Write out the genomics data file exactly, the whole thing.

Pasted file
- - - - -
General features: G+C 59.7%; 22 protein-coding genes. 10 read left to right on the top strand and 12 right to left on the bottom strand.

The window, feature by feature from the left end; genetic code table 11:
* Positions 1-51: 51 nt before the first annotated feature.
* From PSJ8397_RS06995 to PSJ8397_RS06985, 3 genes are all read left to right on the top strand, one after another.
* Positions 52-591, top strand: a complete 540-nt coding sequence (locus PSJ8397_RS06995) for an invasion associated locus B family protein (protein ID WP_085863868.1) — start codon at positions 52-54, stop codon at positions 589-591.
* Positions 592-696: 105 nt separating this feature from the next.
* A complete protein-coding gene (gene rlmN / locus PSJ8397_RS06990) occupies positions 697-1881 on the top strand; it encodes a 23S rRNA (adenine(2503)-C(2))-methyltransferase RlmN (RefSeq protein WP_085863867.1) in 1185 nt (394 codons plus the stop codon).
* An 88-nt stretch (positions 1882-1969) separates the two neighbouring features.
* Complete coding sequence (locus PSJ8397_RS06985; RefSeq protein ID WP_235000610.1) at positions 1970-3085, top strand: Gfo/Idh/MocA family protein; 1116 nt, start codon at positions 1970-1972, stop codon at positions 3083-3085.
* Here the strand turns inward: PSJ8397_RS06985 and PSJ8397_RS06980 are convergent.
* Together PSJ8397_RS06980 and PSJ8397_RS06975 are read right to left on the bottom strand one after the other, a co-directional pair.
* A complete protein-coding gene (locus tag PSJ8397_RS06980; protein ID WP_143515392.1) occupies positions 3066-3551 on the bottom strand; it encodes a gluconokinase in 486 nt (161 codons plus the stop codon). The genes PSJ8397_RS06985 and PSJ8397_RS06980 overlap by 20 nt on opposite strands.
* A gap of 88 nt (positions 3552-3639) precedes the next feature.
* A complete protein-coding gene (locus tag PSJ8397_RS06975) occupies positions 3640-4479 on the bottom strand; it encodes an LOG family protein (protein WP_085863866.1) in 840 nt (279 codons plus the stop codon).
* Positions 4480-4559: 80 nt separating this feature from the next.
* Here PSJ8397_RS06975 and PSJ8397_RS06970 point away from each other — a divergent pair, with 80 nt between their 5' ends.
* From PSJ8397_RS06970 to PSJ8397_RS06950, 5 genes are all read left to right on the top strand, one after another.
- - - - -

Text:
General features: G+C 59.7%; 22 protein-coding genes. 10 read left to right on the top strand and 12 right to left on the bottom strand.

The window, feature by feature from the left end; genetic code table 11:
* Positions 1-51: 51 nt before the first annotated feature.
* From PSJ8397_RS06995 to PSJ8397_RS06985, 3 genes are all read left to right on the top strand, one after another.
* Positions 52-591, top strand: a complete 540-nt coding sequence (locus PSJ8397_RS06995) for an invasion associated locus B family protein (protein ID WP_085863868.1) — start codon at positions 52-54, stop codon at positions 589-591.
* Positions 592-696: 105 nt separating this feature from the next.
* A complete protein-coding gene (gene rlmN / locus PSJ8397_RS06990) occupies positions 697-1881 on the top strand; it encodes a 23S rRNA (adenine(2503)-C(2))-methyltransferase RlmN (RefSeq protein WP_085863867.1) in 1185 nt (394 codons plus the stop codon).
* An 88-nt stretch (positions 1882-1969) separates the two neighbouring features.
* Complete coding sequence (locus PSJ8397_RS06985; RefSeq protein ID WP_235000610.1) at positions 1970-3085, top strand: Gfo/Idh/MocA family protein; 1116 nt, start codon at positions 1970-1972, stop codon at positions 3083-3085.
* Here the strand turns inward: PSJ8397_RS06985 and PSJ8397_RS06980 are convergent.
* Together PSJ8397_RS06980 and PSJ8397_RS06975 are read right to left on the bottom strand one after the other, a co-directional pair.
* A complete protein-coding gene (locus tag PSJ8397_RS06980; protein ID WP_143515392.1) occupies positions 3066-3551 on the bottom strand; it encodes a gluconokinase in 486 nt (161 codons plus the stop codon). The genes PSJ8397_RS06985 and PSJ8397_RS06980 overlap by 20 nt on opposite strands.
* A gap of 88 nt (positions 3552-3639) precedes the next feature.
* A complete protein-coding gene (locus tag PSJ8397_RS06975) occupies positions 3640-4479 on the bottom strand; it encodes an LOG family protein (protein WP_085863866.1) in 840 nt (279 codons plus the stop codon).
* Positions 4480-4559: 80 nt separating this feature from the next.
* Here PSJ8397_RS06975 and PSJ8397_RS06970 point away from each other — a divergent pair, with 80 nt between their 5' ends.
* From PSJ8397_RS06970 to PSJ8397_RS06950, 5 genes are all read left to right on the top strand, one after another.